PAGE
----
The Darjeeling Himalayan Railway once took precious tea from the foothills of the mountains to the teapots of the world. But it's become a victim of the colossal inefficiency of the state-run system and is facing a slow extinction through neglect, says David Baillie.
When a man who grows tea that sells for more than $2,000 (£1,300) a kilogram offered me a breakfast cuppa, I expected the golden rules of warming the pot and using boiling water.
But even though Rajah Banerjee owns the exclusive Makaibari tea estate near Darjeeling, golden rules are not for him.
"Good tea is like good wine and needs oxygen to breathe," he insists. "Boiling suffocates the flavour." So Banerjee lets the water stand in a pot without a lid for several minutes before he eventually spoons in the tea.
My cup is filled several times from the lidless teapot as he expands on his personal philosophy of tea and life, an eclectic mix of Hinduism, Rudolf Steiner, and the Slow Food movement of distant Tuscany.
But Banerjee's latest passion is the decaying Darjeeling Himalayan Railway - a narrow-gauge relic of the Raj that once took Makaibari tea from the Himalayan foothills to the Bengal Plains, from where it was shipped to the mainly lidded teapots of the world.
Built in 1879, the 48 mile (88km) line is now a loss-making anachronism that clings to life through the threads of its history and an aversion to the political bother of closure.
Looked down on by portraits of the four generations of his family who have nurtured the Makaibari estate, Banerjee is defiant. "Without investment it will die. But with investment it can strengthen tourism, and the whole community will benefit." Jabbing the table with his finger he adds, "And I can make that investment." Then the passion deflates. "But the government will not let me."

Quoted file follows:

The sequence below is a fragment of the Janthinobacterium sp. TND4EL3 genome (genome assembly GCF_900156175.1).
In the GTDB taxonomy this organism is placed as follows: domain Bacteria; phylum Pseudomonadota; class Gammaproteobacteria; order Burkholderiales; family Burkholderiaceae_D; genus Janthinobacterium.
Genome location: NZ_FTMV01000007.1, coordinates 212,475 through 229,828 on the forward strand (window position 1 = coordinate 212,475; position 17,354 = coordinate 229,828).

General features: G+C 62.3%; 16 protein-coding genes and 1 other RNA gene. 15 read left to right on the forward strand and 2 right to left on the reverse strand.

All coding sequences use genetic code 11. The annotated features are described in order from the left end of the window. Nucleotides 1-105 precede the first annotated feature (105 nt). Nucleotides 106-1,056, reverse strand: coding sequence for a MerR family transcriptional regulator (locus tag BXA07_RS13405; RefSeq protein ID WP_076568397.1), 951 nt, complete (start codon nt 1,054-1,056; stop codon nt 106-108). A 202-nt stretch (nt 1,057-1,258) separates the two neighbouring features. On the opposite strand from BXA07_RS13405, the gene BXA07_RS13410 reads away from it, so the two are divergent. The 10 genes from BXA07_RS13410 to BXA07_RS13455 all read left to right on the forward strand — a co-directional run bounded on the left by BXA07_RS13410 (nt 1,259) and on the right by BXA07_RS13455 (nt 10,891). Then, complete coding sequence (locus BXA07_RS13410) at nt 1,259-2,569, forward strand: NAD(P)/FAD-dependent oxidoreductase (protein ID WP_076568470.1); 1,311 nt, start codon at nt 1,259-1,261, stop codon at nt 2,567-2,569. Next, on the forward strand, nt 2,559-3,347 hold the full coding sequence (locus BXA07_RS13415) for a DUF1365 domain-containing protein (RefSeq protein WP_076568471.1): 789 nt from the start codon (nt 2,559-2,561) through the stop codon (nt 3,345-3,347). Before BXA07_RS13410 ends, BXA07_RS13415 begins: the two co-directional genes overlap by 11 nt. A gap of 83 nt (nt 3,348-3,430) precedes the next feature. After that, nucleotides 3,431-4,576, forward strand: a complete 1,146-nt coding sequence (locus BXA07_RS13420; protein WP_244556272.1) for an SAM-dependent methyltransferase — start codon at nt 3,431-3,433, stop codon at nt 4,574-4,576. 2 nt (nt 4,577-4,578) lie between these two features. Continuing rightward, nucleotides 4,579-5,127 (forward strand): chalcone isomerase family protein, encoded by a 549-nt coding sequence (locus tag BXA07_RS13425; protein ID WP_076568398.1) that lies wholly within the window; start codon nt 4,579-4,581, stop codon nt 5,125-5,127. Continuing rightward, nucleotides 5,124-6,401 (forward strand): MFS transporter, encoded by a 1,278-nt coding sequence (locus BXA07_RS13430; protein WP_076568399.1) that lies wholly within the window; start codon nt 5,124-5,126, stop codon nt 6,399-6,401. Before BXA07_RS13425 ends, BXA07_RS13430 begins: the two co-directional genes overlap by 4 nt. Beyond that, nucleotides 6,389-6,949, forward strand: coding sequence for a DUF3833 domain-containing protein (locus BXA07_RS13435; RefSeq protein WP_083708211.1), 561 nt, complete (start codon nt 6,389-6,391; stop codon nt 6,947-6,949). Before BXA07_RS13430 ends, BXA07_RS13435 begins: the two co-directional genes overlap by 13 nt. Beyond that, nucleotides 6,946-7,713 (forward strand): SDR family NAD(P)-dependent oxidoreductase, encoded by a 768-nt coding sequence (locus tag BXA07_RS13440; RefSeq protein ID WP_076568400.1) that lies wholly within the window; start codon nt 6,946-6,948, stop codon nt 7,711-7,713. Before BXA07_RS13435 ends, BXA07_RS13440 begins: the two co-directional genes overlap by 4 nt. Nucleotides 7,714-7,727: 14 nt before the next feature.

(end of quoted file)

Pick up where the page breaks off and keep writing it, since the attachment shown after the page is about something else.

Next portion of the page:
Banerjee's view is shared by many who know the region. There are a couple of token tourist steam services optimistically called the Joy Trains. The most popular shuttles back and forth along the five mile (7km) litter-strewn urban sprawl between Darjeeling and neighbouring Ghum.
The tatty cramped carriages have smoked plastic windows which have become so scratched as to be almost opaque. You can open them by sliding them back, but this merely adds your layer of scratched plastic to the already diminished view of a fellow passenger behind.
The steam locomotives thankfully have more charm than their carriages, but are now more than 100 years old and in need of expert and tender care rather than the desperate emergency repairs I witnessed involving the use of crowbars and sledge hammers.
An erratic diesel service, ironically with more tourist friendly windows, continues on a further 16 miles (26km) to the town of Kurseong but only one train a day makes the journey down to the plains and the connection to the main line.
This section had been closed for several years until March this year. The official reason was because of a landslide but everyone from the chief engineer to station masters gave me their own additional theories.
Even the security guard who frisked me as I left from nearby Bogdogra Airport had an explanation. He insisted, somewhat too cheerily, that it was because of the suicide of a fare-dodging passenger. Since the fare for the whole 48 miles is less than 48 pence and hardly worth dodging, let alone dying for, this seemed a little improbable.
The reality is that it is the railway that is committing suicide from a lack of investment. In the engineering workshop, ancient lathes and machine tools lie idle or broken as the skills to use them are lost with retiring workers, few of whom are replaced.
The most active engineering I witnessed was an earnest young man building a detailed model of one of the locos out of a sheet of tin.
So why is the Government Railway Board in distant Delhi so reluctant to hand the loss-making line to the likes of Rajah Banerjee, who would aim to offer tourists a ride along the whole 7,000ft (2,000m) climb into the mountains with hopefully a reasonable window to look out of?
Almost everyone I spoke to believed that the answer is the political cost of privatising even the tiniest outpost of India's monolithic state-owned railway. More than a million people work for Indian Railways and their unions fiercely oppose any privatisation.
It's a fight no-one has the stomach for, preferring instead eventual closure by the attrition of old age and retirement, of both people and locomotives.
Back between Darjeeling and Ghum, tourist taxis wait impatiently as the Joy Train crosses the road they share, almost willing on the day when the railway will be gone, and with it Rajah Banerjee's dream of a world-class tourist train with new dining cars and reopened station buffets, presumably with lidless teapots.
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